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Former Mitumba Seller Rubbing Shoulders With Kenya’s Movers And Shakers

Alvin Kibet says the love for mathematics has helped him to take well-calculated moves in life

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Alvin Kibet didn’t always wear swanky suits. Slightly over a decade ago, the 30-year-old would probably be donning overalls as he dug his hands into heaps of mitumba (second-hand clothing) at the Gikomba Market, Nairobi, yelling in praise of his product.

Kibet started out as a second-hand clothing seller, a venture he pursued as soon as he left high school in 2011. From a young age, Kibet had always wanted to be independent. The firstborn of three siblings – a sister and brother – he watched how his parents, both hoteliers, were constantly stressed by the strictures of employment. His mitumba business paid off relatively soon.

“In 2013, I got a deal worth Ksh700,000 and grew my business, eventually becoming a mitumba wholesaler,” Kibet beams as he recounts his humble beginnings from the balcony of a Nairobi restaurant. “Later in 2018, I would try my luck in the textile industry, dealing in raw materials. A year later my landlord would chase me because I had grown wealthier than him.”

Before he ventured into textiles, Kibet had detoured into politics, unsuccessfully contesting for the Bomet Central parliamentary seat. That was in 2017. At 24, he was the youngest candidate on the ballot, having landed the KANU ticket in a negotiated settlement, for which he credits his “oral prowess”. He came out second. “My fellow constituents live in extreme poverty. Water is still a luxury to many. I wanted to improve their lives. I still want that,” Kibet says.

Mr Kibet admired so much the resolve with which former Bomet Governor Isaac Ruto championed the interests of his then Bomet Central constituents, and later those of Bomet’s residents. That convinced Kibet that he belonged in elective politics, but the nudge had come in his childhood.

“My father admired how politicians dressed. He loved their blue blazers with golden buttons and grey trousers. He would always talk about their dressing style. And so politics grew in me and I would lie that my father was a deputy Member of Parliament, a position that did not exist,” he chuckles. “I was about eight then.”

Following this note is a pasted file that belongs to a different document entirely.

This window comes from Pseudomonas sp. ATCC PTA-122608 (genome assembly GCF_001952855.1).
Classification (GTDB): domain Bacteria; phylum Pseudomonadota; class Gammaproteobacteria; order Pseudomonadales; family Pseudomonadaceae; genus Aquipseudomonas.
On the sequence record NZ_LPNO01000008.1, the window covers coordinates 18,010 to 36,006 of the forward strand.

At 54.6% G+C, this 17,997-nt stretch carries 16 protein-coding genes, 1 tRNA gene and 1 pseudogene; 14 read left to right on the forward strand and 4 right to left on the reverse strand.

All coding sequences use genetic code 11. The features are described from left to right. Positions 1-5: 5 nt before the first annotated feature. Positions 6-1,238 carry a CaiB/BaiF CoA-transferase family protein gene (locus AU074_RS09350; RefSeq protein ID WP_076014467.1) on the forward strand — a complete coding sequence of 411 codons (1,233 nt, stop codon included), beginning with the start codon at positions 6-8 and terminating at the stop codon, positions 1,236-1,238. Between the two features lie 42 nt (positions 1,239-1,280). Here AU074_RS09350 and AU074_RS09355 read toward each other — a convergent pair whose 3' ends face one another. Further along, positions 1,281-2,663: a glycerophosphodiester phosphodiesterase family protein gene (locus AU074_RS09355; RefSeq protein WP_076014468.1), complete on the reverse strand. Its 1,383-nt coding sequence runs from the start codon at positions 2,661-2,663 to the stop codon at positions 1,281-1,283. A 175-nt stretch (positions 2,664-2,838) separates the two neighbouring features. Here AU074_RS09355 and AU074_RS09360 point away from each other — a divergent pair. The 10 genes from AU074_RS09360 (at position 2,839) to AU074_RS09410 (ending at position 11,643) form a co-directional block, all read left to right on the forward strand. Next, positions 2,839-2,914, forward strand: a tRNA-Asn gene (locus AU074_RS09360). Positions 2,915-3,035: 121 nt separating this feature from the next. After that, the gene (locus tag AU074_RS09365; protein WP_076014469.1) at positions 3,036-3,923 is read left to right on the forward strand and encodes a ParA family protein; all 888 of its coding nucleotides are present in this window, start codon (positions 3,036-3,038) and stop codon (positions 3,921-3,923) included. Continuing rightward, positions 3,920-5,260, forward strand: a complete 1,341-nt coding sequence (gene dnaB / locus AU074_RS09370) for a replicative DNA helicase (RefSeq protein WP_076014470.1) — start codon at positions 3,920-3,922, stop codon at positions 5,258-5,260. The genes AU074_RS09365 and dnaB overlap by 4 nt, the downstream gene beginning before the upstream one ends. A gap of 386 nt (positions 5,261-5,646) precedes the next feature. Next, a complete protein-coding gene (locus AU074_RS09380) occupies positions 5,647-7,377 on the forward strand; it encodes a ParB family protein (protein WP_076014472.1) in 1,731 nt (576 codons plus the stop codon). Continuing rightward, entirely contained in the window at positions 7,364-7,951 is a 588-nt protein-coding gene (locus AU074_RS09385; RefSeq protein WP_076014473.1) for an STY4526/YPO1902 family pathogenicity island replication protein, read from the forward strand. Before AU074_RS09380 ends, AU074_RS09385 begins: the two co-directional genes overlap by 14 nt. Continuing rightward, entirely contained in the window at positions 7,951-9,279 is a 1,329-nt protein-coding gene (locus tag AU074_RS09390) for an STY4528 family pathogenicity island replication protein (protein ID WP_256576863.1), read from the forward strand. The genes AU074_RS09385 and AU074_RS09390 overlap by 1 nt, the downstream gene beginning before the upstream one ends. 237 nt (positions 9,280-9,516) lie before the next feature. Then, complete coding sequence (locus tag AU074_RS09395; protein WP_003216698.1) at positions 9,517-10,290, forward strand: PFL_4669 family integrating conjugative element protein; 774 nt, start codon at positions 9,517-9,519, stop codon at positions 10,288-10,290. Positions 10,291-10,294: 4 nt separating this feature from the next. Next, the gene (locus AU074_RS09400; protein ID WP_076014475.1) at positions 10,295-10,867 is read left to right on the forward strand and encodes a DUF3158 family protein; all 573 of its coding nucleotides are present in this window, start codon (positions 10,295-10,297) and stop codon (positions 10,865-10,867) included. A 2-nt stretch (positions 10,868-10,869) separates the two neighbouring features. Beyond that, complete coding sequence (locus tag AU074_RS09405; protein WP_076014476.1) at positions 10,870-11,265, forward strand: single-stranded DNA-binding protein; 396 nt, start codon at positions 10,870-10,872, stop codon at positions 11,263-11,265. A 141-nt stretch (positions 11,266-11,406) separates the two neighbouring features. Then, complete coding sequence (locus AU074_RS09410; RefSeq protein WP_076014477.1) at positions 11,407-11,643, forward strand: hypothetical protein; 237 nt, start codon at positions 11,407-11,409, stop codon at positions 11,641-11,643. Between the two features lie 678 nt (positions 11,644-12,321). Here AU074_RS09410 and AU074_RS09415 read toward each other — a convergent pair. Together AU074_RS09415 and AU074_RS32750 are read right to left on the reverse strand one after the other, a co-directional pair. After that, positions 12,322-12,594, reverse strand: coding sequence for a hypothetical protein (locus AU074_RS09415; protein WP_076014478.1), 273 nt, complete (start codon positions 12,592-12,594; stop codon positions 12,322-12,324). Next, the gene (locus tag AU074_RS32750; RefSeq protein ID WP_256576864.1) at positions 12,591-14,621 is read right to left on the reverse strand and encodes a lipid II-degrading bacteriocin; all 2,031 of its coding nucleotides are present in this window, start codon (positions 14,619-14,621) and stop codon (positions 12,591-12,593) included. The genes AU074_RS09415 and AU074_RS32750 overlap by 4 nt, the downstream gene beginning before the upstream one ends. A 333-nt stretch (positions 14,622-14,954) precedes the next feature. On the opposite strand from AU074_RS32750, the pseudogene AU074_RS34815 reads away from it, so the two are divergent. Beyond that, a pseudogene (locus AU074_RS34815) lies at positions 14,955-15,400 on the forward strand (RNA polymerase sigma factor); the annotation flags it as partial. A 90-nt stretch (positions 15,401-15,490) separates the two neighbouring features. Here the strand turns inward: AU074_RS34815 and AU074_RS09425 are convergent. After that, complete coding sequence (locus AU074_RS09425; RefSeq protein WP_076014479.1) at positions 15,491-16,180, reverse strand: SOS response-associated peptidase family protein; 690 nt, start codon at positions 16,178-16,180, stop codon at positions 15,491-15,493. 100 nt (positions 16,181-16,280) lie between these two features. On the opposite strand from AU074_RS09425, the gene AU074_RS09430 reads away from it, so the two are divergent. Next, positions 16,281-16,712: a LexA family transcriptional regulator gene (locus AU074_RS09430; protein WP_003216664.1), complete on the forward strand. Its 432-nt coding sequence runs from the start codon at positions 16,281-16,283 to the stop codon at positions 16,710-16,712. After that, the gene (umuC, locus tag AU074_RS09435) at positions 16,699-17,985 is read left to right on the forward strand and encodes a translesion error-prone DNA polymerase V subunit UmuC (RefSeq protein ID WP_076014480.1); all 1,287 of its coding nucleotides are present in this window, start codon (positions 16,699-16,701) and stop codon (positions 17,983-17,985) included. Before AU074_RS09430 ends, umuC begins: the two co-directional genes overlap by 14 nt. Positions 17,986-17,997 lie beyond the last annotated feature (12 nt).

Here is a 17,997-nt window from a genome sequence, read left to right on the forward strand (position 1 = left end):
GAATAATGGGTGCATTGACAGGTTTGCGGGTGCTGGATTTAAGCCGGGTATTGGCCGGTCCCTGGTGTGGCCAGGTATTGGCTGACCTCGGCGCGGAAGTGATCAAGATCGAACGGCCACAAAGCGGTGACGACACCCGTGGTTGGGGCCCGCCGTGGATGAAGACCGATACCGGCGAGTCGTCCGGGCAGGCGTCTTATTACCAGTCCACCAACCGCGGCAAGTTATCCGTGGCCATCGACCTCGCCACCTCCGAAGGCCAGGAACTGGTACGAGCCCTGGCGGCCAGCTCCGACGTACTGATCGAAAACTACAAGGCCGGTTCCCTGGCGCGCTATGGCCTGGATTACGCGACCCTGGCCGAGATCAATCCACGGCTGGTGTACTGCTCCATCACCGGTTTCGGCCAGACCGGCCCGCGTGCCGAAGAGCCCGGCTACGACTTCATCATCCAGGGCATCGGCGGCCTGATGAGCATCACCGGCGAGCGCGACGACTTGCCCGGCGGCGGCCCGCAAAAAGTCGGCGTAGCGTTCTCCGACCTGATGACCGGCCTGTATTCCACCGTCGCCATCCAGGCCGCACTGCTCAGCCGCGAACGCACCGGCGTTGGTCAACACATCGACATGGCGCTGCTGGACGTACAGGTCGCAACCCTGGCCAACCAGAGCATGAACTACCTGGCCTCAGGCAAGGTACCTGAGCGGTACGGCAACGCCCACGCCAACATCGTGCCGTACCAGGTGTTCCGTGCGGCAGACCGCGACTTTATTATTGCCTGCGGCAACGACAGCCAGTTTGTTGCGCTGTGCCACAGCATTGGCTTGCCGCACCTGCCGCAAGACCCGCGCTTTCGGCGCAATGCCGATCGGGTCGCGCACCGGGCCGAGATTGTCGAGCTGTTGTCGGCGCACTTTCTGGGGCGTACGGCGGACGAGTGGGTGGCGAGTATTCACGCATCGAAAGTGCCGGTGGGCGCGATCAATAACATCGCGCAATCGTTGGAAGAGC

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His experience in politics further opened his eyes to the challenges Kenyans continue to face. “Many people come to rallies hoping they’ll find enough for a meal. I can’t blame them, though. Life is hard.”

Since his defeat, Mr Kibet has charted a new path, earning himself a seat with the country’s movers and shakers. He currently sits in the Micro, Small and Medium Enterprises (MSMEs) Disputes Tribunal as an expert in the sector.

“I was appointed in the tribunal because I championed the formation of the small claims court to help ease the burden on the mainstream courts and for a faster resolution of minor disputes,” he adds.

His efforts in pushing for the small claims court, a proposal that was already in the air, saw him awarded the Moran of the Burning Spear in June 2022 by President Uhuru Kenyatta. Besides the MSME tribunal, Kibet is also a member of the Kenya Rural Roads Authority’s (KeRRA) board of directors. He also served as a board member of the Kenya Industrial Estates.

Not many young Kenyans have been as lucky to scale such heights. Not without connections. “I have no godfather. My brain is my godfather,” Kibet states, disclosing that he constantly scouts for openings and dutifully applies for them.

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“Kenya has space for young people who are aggressive and don’t give up. In business, you have to be aggressive and patient because the benefits are not always immediate,” says Kibet, who was brought up in a middle-class family, growing up “a few metres from Kibra”.

He wasn’t the brightest student, he confesses, only managing the university cut-off of C+ in his secondary school examination. But he loved mathematics throughout his school life. “I believe that is why I have made the best calculations in life,” he jokes.

Kibet isn’t married yet and says he has no children. “I am married to the hustle.”

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Bill Yaura is a Correspondent for Business Today. He can be reached on email: [email protected]
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